If a person’s SSD claim has been denied, they will have 60 days within which to file an appeal. If a person is denied at the initial level, then they will most likely have to go through reconsideration, which is basically the same process as the initial application. If a person is denied at the reconsideration level, then they will have another 60 days to file a request for a hearing and they will not have to wait to file an appeal.
I Was Denied SSD Benefits And Have Requested A Hearing. How Long Before I Get A Court Date?
The length of time that a person will have to wait before they get a court date after having been denied SSD benefits will vary from office to office. Last year in Houston, there was one office that would take about two years from the time someone filed their initial application to the time they would hold a hearing. An office on the other side of the city had a wait time of about one year. Currently, the wait time for both offices is about 18 months. If one office is very efficient, then Social Security will assign them cases from a part of the country that has long wait times.
In The Event Of A Denial, Should I Reapply Or Request A Hearing? Why?
In the event of a denial, I would almost always advise someone to appeal and request reconsideration, because about 65 percent of cases are denied at the initial level. This means that if someone were to reapply, they would be faced with the same odds. In most cases, the best chance of winning a disability case is at the hearing level in front of a judge. While waiting for a hearing, the claimant should get the best treatment for their condition and gather pertinent medical records. For certain types of claims, the date that the initial application is filed will determine how early Social Security could pay benefits. For example, if a person files an initial application in July, gets denied, and then files another initial application in December, then they may have lost six months of benefits by reapplying versus appealing. However, there are a lot of factors that could play into that. As a rule, a claimant should have as early of an initial application date as possible.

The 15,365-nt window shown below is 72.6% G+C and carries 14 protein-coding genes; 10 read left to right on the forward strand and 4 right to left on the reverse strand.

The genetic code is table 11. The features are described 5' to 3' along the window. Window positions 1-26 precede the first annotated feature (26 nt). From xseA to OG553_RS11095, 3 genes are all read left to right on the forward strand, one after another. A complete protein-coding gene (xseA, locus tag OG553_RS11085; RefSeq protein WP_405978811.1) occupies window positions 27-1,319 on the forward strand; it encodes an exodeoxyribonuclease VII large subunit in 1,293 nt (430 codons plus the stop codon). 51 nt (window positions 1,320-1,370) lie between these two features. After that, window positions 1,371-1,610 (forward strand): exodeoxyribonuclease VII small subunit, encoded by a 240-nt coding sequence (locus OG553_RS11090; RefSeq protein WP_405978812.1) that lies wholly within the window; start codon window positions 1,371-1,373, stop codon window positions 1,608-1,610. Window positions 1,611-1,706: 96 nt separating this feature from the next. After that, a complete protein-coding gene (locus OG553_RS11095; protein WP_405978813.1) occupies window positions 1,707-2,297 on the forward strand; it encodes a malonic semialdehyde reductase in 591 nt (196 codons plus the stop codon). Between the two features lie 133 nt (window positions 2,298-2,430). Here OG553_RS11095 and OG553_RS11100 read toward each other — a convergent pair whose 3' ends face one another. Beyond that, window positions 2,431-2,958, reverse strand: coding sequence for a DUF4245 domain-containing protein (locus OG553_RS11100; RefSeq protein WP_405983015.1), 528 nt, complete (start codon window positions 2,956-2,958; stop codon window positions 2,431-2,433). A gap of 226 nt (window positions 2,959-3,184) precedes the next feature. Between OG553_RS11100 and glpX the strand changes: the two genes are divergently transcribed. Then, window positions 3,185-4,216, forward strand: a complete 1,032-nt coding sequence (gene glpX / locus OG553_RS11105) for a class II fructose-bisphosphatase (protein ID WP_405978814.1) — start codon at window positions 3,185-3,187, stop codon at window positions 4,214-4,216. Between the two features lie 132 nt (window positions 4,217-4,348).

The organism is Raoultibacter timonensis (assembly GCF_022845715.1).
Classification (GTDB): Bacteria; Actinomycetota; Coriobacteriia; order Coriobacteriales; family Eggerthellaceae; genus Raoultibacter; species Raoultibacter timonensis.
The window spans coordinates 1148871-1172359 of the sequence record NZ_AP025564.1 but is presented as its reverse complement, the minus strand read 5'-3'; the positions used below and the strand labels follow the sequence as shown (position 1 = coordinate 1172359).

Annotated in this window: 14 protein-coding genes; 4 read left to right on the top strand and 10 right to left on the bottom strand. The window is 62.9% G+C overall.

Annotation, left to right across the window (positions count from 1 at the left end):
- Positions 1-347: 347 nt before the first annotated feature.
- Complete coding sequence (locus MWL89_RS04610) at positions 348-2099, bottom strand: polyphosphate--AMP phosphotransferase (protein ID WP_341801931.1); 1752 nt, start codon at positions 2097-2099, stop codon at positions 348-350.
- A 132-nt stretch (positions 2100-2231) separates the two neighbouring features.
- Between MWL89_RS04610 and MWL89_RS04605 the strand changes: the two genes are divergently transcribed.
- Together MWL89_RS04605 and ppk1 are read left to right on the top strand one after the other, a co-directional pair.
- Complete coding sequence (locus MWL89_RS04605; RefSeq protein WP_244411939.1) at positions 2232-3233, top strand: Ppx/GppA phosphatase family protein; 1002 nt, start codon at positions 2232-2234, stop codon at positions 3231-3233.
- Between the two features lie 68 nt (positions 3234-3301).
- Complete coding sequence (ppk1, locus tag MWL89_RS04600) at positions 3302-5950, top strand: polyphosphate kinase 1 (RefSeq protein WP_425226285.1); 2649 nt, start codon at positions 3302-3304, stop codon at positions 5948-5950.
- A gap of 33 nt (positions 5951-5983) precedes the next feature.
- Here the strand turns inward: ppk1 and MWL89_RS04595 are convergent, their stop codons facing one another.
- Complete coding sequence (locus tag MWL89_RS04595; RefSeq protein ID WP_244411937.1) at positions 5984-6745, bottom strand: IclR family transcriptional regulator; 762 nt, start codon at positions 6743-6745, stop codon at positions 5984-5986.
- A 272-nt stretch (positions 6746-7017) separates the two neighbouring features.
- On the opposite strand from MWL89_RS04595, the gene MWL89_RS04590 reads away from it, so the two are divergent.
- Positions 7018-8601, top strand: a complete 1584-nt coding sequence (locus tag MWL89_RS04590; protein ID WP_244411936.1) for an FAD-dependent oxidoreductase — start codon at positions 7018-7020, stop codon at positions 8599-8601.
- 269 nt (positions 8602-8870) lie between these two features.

What Is The Potential Timeline Of Getting A Final Decision On A Social Security Claim?
The timeline for getting a final decision on a Social Security claim varies across the country. Generally speaking, it takes about two years from the time that an initial application is filed to the time that a hearing decision is made. Some cases are heard sooner than that, and some are delayed even further.
Is A Disability Claim More Likely To Get Approved At The Hearing Level By A Judge Than By A Disability Examiner?
Generally speaking, a disability claim is more likely to get approved at the hearing level by a judge than by a disability examiner. This is because the disability examiners at the state agencies seem to be focused on certain rules and conditions that lead to disability, whereas a judge has more flexibility. A judge is also going to have a much higher percentage of the medical records, which often makes a positive difference in a case. In addition, a judge is more likely to correctly apply the rules about how to treat certain kinds of jobs, and have access to medical and job experts in order to help them achieve the right outcome.
Is It True That Older Applicants Fare Better At The Hearing Level Because They Are Less Likely To Get Appropriately Employed?
As a general rule, it is true that older applicants fare better at the hearing level because they are less likely to get appropriately employed. Social Security has set up what they call a “grid,” and there is a small subset of illiterate or non-English speaking people who are under the age of 50. People who are under the age of 50 must show that there are virtually no jobs that they could perform in the entire country. If someone who is between 50 and 55 years of age is limited to a job where they are seated, don’t have to lift much, and cannot perform any skills that they may have acquired in their past work, then they could be deemed disabled. The rules change again for people who are between the ages of 55 and 60, and again for people who are over the age of 60. The grid rules are a way to standardize decisions across the country so that people with the same facts on the West Coast are treated largely the same as people with the same facts in the Midwest or the East coast.
For more information on Initial Denial On A SSD Claim, a free initial consultation is your next best step. Get the information and legal answers you are seeking by calling (214) 373-3761 today.
by Carl M. Weisbrod Managing Partner of Morgan & Weisbrod, Board Certified in Social Security Disability Law